Browse Publications Technical Papers 2008-01-0287
2008-04-14

Superelement, Component Mode Synthesis, and Automated Multilevel Substructuring for Rapid Vehicle Development 2008-01-0287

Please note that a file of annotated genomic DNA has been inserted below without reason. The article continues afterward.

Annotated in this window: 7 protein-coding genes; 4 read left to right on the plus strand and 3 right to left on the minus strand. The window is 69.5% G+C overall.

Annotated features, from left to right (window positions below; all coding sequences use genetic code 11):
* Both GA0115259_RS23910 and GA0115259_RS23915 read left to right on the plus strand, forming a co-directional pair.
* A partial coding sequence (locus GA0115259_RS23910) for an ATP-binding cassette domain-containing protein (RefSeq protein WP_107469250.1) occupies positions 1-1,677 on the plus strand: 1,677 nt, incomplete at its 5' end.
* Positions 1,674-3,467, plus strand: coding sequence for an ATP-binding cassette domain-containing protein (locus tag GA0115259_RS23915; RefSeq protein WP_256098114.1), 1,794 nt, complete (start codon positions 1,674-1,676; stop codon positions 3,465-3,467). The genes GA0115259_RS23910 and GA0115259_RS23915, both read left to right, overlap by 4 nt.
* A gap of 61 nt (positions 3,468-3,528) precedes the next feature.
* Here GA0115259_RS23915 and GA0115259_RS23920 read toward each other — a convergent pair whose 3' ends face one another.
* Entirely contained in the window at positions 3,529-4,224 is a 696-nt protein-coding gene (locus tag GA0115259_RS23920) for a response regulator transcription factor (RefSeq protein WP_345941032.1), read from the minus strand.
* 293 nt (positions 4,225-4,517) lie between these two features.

This paper presents the new techniques/methods being used for the rapid vehicle development and system level performance assessment. It consists of two parts: the first part presents the automated multilevel substructuring (AMLS) technique, which greatly reduces the computational demands of larger finite element models with millions of degrees of freedom(DOF) and extends the capabilities to higher frequencies and higher level of accuracy; the second part is on the superelement in conjunction with the Component Mode Synthesis (CMS) and also Automated Component Mode Synthesis (ACMS) techniques. In superelement, a full vehicle model is divided into components such as Body-in-white, Front cradle/chassis, Rear cradle/chassis, Exhaust, Engine, Transmission, Driveline, Front suspension, Rear suspension, Brake, Seats, Instrument panel, Steering system, tires, etc. with each piece represented by reduced stiffness, mass, and damping matrices. Super-element has the advantage that matrices can be passed from one organization to another without revealing proprietary details or concern. This virtual technique is very efficient, economical and versatile for the automotive and aerospace applications. The component mode synthesis is a form of superelement dynamic reduction wherein matrices are defined in terms of modal co-ordinates (corresponding to the superelement modes) and physical co-ordinates(corresponding to grids on the superelement boundaries). In the AMLS method, the structure is recursively divided into thousands of superelements/substructures and eigenvectors associated with these subdomains are used to represent the structure's response rather than the traditional global eigenvectors. Reduction of the finite element discretization is based on many small, local, inexpensive eigenvalue problems. The mobility at various interfaces between body and other components, and acoustic sensitivity response at driver's ear are presented for a five million DOF and 4.8 million DOF vehicles. A comparative study of CPU time and Elapsed(wall-clock) time for different methods and number of CPUs are presented. It is concluded that the methods such as AMLS/ACMS, and acoustic superelement in conjunction with CMS are very cost effective and 4 to 6 times faster than the use of conventional techniques.

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